By Samuel Allen Mortimer
Over the past two years I’ve had the pleasure of working with a talented group of students in the design and construction of a model sustainable home called A New Norris House. The project is an interdisciplinary effort led by The College of Architecture and Design at the University of Tennessee, and takes its roots from the small town of Norris, Tennessee.
Norris was one of the United States’ first full examples of town planning and a key feature of this New Deal era development was the Norris House, an assembly of home designs built as models for modern and efficient living. Seventy-five years later, we are reinterpreting the Norris paradigm and creating a New Norris House—a sustainable home designed for the 21st century.
Not only is the home actually being built—it is being built by students! In the architecture world, this is what is known as design/build—when the same party tackles both design and construction. In the academic realm, this is beneficial for many reasons. Students directly see the principles, materials, and methodologies taught in school. They also gain a quick understanding of costs, scheduling, the implications of change orders, specifications, and building codes. These are invaluable lessons, especially when taught under the protective umbrella of academia.
Partnering with Clayton Homes to build the shell of the home, students have labored tirelessly over the past eight months to reach a point of near completion. Opening date is set for early summer and all parties involved are excited to see the conclusion.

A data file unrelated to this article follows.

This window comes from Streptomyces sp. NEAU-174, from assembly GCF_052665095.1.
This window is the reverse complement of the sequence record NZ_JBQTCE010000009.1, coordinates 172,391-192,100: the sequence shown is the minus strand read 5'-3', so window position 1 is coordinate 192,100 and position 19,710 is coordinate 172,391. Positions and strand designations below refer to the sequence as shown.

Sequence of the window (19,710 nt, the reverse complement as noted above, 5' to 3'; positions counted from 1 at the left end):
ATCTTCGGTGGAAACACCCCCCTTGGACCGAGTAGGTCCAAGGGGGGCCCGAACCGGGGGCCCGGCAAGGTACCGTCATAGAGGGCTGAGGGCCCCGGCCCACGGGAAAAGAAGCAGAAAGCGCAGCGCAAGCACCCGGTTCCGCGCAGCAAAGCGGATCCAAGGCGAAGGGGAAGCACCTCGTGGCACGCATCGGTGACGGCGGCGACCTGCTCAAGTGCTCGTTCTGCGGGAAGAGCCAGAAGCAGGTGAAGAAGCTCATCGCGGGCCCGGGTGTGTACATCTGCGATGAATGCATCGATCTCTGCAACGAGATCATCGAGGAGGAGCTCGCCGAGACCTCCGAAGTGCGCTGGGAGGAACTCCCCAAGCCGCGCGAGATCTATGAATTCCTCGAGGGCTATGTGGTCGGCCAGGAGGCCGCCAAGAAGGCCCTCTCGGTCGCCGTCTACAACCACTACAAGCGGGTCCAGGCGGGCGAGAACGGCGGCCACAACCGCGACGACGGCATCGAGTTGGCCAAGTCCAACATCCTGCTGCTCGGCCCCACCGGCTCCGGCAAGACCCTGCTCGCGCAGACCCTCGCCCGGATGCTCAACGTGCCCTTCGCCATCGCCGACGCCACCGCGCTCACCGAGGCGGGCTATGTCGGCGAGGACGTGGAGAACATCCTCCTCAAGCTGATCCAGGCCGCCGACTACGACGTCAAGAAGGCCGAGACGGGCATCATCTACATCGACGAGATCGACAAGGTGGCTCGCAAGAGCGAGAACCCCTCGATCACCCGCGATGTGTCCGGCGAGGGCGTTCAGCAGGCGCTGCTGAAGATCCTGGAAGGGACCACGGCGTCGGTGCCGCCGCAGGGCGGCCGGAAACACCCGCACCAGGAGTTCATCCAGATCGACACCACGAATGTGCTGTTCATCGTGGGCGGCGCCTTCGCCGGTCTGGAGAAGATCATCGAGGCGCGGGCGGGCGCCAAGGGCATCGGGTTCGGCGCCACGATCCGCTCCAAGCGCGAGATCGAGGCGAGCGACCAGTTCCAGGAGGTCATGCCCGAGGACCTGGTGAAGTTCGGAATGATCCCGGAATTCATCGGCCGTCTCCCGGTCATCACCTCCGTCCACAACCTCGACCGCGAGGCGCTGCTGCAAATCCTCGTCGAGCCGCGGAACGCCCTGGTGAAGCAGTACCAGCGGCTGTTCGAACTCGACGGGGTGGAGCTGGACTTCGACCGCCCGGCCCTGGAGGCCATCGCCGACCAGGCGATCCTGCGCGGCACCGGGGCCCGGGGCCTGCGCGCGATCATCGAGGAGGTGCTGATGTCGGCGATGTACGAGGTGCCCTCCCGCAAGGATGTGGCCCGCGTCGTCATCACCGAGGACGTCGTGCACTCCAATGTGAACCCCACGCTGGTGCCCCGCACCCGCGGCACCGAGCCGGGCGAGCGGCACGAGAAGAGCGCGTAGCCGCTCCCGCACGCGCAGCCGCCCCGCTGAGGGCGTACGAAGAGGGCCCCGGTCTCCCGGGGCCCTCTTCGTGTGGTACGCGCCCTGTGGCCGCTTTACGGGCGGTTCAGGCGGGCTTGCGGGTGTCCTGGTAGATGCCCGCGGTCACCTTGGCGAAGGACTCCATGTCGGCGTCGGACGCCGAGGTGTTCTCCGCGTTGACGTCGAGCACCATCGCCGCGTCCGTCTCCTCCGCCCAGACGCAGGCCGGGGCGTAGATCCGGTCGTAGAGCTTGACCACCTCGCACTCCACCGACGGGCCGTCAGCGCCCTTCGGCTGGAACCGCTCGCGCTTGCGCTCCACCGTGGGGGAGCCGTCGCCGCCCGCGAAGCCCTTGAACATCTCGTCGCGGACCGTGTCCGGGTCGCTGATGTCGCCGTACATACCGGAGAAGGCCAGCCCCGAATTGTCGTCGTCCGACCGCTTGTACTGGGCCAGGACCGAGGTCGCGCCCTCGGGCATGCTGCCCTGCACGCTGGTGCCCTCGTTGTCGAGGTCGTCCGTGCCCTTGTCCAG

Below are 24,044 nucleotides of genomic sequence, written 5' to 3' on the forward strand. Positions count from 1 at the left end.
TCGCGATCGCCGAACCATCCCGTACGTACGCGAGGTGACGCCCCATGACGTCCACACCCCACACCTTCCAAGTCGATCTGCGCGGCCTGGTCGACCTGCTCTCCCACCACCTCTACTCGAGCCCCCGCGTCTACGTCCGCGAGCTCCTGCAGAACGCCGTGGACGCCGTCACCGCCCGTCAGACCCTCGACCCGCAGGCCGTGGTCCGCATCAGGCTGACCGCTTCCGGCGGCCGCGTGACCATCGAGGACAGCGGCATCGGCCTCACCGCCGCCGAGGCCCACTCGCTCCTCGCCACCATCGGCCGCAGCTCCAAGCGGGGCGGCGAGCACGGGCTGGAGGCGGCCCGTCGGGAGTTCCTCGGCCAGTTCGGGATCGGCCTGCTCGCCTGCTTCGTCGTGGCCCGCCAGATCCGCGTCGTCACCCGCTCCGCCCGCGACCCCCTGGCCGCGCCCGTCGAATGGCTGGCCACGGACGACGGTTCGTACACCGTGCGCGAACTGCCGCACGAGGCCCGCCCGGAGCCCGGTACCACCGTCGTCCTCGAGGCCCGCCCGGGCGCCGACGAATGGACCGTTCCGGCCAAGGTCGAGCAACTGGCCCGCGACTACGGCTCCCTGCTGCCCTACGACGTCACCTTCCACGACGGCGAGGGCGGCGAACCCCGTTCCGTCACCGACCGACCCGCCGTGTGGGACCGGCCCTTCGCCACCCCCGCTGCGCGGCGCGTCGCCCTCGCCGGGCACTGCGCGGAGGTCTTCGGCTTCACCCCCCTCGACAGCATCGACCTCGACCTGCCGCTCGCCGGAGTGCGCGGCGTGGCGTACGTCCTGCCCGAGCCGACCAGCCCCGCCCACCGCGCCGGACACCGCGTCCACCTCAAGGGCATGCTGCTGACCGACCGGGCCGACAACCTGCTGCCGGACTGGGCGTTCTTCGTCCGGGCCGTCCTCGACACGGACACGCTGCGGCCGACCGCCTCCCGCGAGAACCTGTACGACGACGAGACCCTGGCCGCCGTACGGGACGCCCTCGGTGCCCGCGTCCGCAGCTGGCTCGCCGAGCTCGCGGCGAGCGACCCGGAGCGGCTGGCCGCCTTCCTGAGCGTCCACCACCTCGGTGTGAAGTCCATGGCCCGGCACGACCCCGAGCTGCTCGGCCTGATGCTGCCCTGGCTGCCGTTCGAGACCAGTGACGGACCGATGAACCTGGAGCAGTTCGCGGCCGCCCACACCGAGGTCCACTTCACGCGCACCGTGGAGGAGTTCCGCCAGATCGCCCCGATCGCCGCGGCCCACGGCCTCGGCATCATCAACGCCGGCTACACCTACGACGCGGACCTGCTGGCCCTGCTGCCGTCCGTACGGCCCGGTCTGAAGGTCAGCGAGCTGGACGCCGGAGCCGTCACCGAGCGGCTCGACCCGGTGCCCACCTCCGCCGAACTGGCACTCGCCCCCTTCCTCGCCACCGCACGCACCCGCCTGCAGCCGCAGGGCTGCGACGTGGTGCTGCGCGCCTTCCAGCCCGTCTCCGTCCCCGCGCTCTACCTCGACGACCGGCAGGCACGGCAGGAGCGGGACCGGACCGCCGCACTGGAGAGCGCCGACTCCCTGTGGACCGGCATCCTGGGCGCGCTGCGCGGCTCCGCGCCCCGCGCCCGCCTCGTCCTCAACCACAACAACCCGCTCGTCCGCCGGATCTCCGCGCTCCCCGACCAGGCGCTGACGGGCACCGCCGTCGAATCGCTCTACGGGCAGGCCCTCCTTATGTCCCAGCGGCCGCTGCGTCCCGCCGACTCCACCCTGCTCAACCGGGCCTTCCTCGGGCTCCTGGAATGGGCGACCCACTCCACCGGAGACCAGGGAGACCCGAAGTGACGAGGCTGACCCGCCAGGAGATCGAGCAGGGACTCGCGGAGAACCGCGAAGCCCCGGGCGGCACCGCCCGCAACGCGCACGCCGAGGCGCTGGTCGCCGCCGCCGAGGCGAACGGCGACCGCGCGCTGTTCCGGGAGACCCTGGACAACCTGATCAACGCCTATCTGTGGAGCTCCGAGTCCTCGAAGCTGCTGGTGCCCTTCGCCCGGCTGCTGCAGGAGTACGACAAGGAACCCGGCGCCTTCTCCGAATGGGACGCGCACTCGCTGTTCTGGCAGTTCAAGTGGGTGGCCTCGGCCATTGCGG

Grants our team won through EPA’s P3 Student Competition for Sustainability were invaluable. The Phase II award provided funding for us to finish conceptualizion and bring our vision to reality. Having the EPA name alongside our project has given us immediate credibility and helped opened doors that may not have been possible otherwise. Beginning this adventure as a student and now seeing it’s completion as researcher and intern with the university has been a formative experience in my life and career. Check out the 2011 P3 projects at EPA’s Earth Day activities, including the National Sustainable Design Expo, this weekend on the National Mall! Click here for details.
About the Author: Samuel Mortimer, one of the original 2008 University of Tennessee P3 team members, is now a research specialist for the university’s College of Architecture and Design.
Editor’s Note: The opinions expressed in Greenversations are those of the author. They do not reflect EPA policy, endorsement, or action, and EPA does not verify the accuracy or science of the contents of the blog.